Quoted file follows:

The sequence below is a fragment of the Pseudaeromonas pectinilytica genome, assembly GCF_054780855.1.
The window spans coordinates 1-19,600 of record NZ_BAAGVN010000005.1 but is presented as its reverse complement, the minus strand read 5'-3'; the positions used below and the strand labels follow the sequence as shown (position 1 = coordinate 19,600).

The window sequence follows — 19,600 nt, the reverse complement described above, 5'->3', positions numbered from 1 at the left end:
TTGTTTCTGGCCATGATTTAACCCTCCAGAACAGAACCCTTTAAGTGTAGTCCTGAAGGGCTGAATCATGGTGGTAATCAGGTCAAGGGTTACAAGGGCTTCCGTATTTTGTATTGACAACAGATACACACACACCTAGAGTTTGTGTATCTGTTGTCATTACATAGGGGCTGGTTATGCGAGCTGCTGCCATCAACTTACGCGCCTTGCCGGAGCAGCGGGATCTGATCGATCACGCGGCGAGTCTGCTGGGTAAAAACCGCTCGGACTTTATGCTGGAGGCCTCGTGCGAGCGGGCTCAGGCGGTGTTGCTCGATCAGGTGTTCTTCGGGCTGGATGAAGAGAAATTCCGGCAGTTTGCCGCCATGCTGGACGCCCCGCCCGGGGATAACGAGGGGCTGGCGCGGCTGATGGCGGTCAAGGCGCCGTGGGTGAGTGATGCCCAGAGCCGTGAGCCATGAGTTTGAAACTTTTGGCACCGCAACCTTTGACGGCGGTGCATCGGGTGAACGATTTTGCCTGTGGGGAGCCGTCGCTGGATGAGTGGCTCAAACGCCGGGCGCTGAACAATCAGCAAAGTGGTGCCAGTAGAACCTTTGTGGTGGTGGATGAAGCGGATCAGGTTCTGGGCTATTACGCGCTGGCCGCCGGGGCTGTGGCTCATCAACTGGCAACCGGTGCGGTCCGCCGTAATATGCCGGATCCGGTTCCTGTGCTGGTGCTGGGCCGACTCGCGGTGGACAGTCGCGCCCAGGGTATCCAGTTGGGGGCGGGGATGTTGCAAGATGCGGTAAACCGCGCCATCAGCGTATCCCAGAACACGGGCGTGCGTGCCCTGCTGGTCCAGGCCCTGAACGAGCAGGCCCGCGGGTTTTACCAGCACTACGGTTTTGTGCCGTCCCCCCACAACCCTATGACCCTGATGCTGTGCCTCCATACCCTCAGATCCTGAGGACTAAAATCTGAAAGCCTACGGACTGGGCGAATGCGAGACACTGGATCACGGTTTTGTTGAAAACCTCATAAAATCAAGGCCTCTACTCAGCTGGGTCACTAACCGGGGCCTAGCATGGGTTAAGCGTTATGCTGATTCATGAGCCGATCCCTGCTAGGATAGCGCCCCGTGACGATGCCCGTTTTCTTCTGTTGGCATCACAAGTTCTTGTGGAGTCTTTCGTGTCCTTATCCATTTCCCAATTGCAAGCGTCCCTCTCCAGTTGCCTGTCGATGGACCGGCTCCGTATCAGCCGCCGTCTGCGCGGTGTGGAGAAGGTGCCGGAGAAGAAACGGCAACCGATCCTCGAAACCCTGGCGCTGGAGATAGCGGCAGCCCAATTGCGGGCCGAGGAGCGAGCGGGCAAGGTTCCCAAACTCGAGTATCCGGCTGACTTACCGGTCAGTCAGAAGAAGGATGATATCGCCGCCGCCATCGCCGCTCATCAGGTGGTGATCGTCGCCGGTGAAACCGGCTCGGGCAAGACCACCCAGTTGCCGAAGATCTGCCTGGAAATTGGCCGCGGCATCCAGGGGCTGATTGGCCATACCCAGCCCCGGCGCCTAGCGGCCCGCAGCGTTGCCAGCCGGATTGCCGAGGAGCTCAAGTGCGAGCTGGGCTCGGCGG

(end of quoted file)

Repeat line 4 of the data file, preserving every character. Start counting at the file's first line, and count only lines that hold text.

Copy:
TTGTTTCTGGCCATGATTTAACCCTCCAGAACAGAACCCTTTAAGTGTAGTCCTGAAGGGCTGAATCATGGTGGTAATCAGGTCAAGGGTTACAAGGGCTTCCGTATTTTGTATTGACAACAGATACACACACACCTAGAGTTTGTGTATCTGTTGTCATTACATAGGGGCTGGTTATGCGAGCTGCTGCCATCAACTTACGCGCCTTGCCGGAGCAGCGGGATCTGATCGATCACGCGGCGAGTCTGCTGGGTAAAAACCGCTCGGACTTTATGCTGGAGGCCTCGTGCGAGCGGGCTCAGGCGGTGTTGCTCGATCAGGTGTTCTTCGGGCTGGATGAAGAGAAATTCCGGCAGTTTGCCGCCATGCTGGACGCCCCGCCCGGGGATAACGAGGGGCTGGCGCGGCTGATGGCGGTCAAGGCGCCGTGGGTGAGTGATGCCCAGAGCCGTGAGCCATGAGTTTGAAACTTTTGGCACCGCAACCTTTGACGGCGGTGCATCGGGTGAACGATTTTGCCTGTGGGGAGCCGTCGCTGGATGAGTGGCTCAAACGCCGGGCGCTGAACAATCAGCAAAGTGGTGCCAGTAGAACCTTTGTGGTGGTGGATGAAGCGGATCAGGTTCTGGGCTATTACGCGCTGGCCGCCGGGGCTGTGGCTCATCAACTGGCAACCGGTGCGGTCCGCCGTAATATGCCGGATCCGGTTCCTGTGCTGGTGCTGGGCCGACTCGCGGTGGACAGTCGCGCCCAGGGTATCCAGTTGGGGGCGGGGATGTTGCAAGATGCGGTAAACCGCGCCATCAGCGTATCCCAGAACACGGGCGTGCGTGCCCTGCTGGTCCAGGCCCTGAACGAGCAGGCCCGCGGGTTTTACCAGCACTACGGTTTTGTGCCGTCCCCCCACAACCCTATGACCCTGATGCTGTGCCTCCATACCCTCAGATCCTGAGGACTAAAATCTGAAAGCCTACGGACTGGGCGAATGCGAGACACTGGATCACGGTTTTGTTGAAAACCTCATAAAATCAAGGCCTCTACTCAGCTGGGTCACTAACCGGGGCCTAGCATGGGTTAAGCGTTATGCTGATTCATGAGCCGATCCCTGCTAGGATAGCGCCCCGTGACGATGCCCGTTTTCTTCTGTTGGCATCACAAGTTCTTGTGGAGTCTTTCGTGTCCTTATCCATTTCCCAATTGCAAGCGTCCCTCTCCAGTTGCCTGTCGATGGACCGGCTCCGTATCAGCCGCCGTCTGCGCGGTGTGGAGAAGGTGCCGGAGAAGAAACGGCAACCGATCCTCGAAACCCTGGCGCTGGAGATAGCGGCAGCCCAATTGCGGGCCGAGGAGCGAGCGGGCAAGGTTCCCAAACTCGAGTATCCGGCTGACTTACCGGTCAGTCAGAAGAAGGATGATATCGCCGCCGCCATCGCCGCTCATCAGGTGGTGATCGTCGCCGGTGAAACCGGCTCGGGCAAGACCACCCAGTTGCCGAAGATCTGCCTGGAAATTGGCCGCGGCATCCAGGGGCTGATTGGCCATACCCAGCCCCGGCGCCTAGCGGCCCGCAGCGTTGCCAGCCGGATTGCCGAGGAGCTCAAGTGCGAGCTGGGCTCGGCGG